Sir Walter Scott Monument

Sir Walter Scott Monument

If you’ve been to Edinburgh, no doubt you’ve seen the impressive Sir Walter Scott Monument. It’s pretty hard to miss! It’s such iconic piece of Edinburgh’s landscape, and its unique architecture really makes it stand out. But did you know you can also climb to the top of this Scottish monument?

I’ve made the climb twice and I have a handful of pictures to show off! So strap in for a virtual climbing session!


Well, first and foremost: we can’t talk about this monument without talking about who it’s named for. Sir Walter Scott was born in Edinburgh in 1771 and was a prolific writer in his time, penning poems, fiction, and histories alike. Some of his more famous works are Ivanhoe, Waverley, and Rob Roy.

Scott is considered a key figure in establishing the historical fiction genre, being both a fiction author and a historian. He also a member of the Highland Society, which was formed due to struggling communities in the Highlands, leaving many without food. The society’s formation occurred in 1784 when there was a renewed interest in Highland life and culture; remember that several decades earlier, following the Battle of Culloden, much of Highland heritage was banned, including the wearing of the plaid and the use of the Gaelic language.

Scott was well-known in his lifetime as an author and scholar, and liked by many. To this day, he and his works are still celebrate in the form of monuments and street names around the world. He passed away in 1832, aged 61.

Image Source: Wikipedia

The Monument

It was decided in 1838 that a monument would be constructed dedicated to Scott, but it wasn’t completed until 1844. It stands just over 200 feet, which takes 287 steps to climb to the tallest platform.

Before climbing the monument, you’ll see a statue of Sir Walter Scott himself sitting beneath, along with his dog Maida. And while this monument is named after him, he is not the only figure celebrated upon it.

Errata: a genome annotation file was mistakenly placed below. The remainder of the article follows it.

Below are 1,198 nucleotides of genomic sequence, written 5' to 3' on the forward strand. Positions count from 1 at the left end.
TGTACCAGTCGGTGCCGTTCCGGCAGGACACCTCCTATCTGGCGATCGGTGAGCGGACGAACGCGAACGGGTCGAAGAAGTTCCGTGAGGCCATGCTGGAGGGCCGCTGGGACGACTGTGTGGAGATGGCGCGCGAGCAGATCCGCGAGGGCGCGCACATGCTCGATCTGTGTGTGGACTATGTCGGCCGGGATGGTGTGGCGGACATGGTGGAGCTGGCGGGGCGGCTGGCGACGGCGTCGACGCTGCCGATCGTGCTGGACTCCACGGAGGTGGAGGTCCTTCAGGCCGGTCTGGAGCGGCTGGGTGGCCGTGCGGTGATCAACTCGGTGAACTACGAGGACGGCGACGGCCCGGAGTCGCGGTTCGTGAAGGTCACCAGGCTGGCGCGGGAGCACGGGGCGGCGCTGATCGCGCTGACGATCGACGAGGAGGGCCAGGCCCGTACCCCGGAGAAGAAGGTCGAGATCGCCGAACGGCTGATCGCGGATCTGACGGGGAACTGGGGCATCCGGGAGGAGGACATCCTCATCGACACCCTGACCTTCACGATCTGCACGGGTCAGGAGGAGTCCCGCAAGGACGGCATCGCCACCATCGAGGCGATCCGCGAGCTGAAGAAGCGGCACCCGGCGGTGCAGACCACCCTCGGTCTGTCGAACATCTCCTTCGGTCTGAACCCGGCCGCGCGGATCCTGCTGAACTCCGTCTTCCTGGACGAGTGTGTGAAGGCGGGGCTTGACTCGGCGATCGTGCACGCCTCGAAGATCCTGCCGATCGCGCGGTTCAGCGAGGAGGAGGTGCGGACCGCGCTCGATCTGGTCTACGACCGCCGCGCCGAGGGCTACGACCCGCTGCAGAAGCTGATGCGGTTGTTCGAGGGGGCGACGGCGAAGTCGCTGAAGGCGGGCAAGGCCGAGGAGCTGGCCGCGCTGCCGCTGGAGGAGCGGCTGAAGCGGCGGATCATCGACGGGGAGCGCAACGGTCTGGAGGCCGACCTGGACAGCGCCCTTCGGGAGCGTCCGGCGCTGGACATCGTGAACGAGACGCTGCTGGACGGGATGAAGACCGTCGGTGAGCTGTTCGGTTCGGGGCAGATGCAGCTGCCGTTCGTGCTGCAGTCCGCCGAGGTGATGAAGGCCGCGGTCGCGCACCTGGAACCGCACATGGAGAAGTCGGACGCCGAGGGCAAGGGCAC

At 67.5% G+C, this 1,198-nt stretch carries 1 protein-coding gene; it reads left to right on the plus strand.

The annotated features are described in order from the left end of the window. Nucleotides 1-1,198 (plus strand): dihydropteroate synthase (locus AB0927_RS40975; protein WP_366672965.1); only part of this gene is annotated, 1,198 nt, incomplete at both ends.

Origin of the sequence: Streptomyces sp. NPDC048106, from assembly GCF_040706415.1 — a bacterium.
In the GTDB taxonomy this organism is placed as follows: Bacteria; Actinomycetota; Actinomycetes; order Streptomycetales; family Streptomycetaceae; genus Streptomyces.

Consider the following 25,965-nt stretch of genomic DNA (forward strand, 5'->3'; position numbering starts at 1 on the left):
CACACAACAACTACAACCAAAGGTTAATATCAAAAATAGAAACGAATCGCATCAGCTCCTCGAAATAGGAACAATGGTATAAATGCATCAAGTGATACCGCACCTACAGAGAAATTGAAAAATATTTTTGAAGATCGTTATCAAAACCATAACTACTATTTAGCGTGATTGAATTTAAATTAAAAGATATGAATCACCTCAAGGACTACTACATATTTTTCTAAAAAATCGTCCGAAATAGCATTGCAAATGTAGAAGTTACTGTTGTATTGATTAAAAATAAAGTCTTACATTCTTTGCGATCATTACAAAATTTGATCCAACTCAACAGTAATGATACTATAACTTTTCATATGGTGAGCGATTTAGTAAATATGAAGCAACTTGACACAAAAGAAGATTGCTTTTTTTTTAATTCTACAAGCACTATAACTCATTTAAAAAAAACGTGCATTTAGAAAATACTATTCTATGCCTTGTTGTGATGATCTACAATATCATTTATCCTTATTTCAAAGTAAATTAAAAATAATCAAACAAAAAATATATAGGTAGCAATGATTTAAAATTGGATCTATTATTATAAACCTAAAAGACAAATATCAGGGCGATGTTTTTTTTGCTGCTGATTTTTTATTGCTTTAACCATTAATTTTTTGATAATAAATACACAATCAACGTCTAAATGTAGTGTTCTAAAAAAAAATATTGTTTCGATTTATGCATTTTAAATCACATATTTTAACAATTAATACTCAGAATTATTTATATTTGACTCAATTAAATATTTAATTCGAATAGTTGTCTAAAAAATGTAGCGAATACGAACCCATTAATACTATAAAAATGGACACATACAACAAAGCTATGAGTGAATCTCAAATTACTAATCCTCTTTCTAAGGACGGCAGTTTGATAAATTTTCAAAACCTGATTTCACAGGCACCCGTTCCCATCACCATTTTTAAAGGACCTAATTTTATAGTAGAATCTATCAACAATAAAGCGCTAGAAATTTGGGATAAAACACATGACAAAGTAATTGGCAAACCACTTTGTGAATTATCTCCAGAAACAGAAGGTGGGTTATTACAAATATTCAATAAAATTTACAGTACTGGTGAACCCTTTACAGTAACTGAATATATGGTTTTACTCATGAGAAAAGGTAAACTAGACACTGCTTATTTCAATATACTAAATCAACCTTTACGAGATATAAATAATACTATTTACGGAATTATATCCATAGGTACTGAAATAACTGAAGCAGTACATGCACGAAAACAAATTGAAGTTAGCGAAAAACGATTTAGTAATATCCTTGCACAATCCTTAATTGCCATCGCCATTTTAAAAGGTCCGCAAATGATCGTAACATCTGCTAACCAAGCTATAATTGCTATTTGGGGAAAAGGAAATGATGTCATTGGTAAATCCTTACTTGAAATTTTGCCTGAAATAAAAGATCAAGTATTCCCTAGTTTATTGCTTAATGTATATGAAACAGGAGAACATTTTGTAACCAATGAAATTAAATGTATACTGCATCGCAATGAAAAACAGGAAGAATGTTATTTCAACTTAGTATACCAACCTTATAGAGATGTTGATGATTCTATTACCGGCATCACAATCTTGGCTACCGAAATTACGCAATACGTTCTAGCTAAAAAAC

The monument is carved in the Victorian Gothic style. The design features carvings of 64 characters from Scott’s works, all of which were carving by Scottish sculptors. In addition to these, there are also carved heads of famous writers and poets, including Robert Burns, George Buchanan, Lord Byron, and Mary Queen of Scots.

There is also a museum room, which can be found on the first floor, offers a deeper look at Scott and his life and legacy.

What’s the Climb?

If you haven’t climbed to the top of the monument, you’re in for a treat. But remember: that treat has to be earned!

Climbing the Scott Monument isn’t the same as hill-walking, but it does present its own challenges. Like the William Wallace Monument, this monument has a very narrow, winding stairwell.

As stated above, there are 287 steps—and that’s just to get to the top! It doesn’t factor in the climb back down, which can feel equally treacherous, especially if you meet someone else in the stairway.

This should only make you reconsider a visit if you’re a) very claustrophobic and/or b) sensitive to heights. If you’re in Edinburgh and you want to see the best views of city centre, then it’s definitely worth the climb.


There are several levels to climb to in the monument, each of which offers a grander view of Edinburgh—because each view brings you higher!

I’m going to try and add these pictures by groups for each level, going up one level per batch. I’m hopeful I get the photos correct, as I didn’t label them. And please excuse some of them; I’m not a professional photographer, and 2012-me didn’t know that 2020-me would be starting a website using some of these photos. 2012-me was just excited about the great views and seeing more of Scotland.

First Level

Second Level

Third Level

Fourth Level

One More?

Now this final shot is NOT mine, but I had to share it. It’s a panoramic of Edinburgh as seen from the top of the Scott—and it’s too beautiful not to share:

Image Source: Wikipedia

Want More?

As of writing this, the Scott Monument is still closed. Considering how tight the confines of the monument can be, this does make sense. So don’t make any plans to go see it just yet; it’ll likely take a bit more time before it can safely reopen.

However, you can take time to familiarize yourself with Sir Walter Scott by reading his works—many of which are available on the Public Domain.

Additionally, earlier in this entry, I wrote about the climb and how it’s worth it when you reach the top. I wrote a piece with a similar theme—where I also briefly mentioned the journey up the Scott Monument—in my To Scotland book, which is now available to buy and review on Kindle and rate on GoodReads. Check it out if you’re interested; the story called “The Climb” is the one I’m referencing.


Cleaning through my house, I found the souvenir I got from climbing the Scott Monument the first time! Since I knew this entry would be going live, I thought it would be a fun piece to share.


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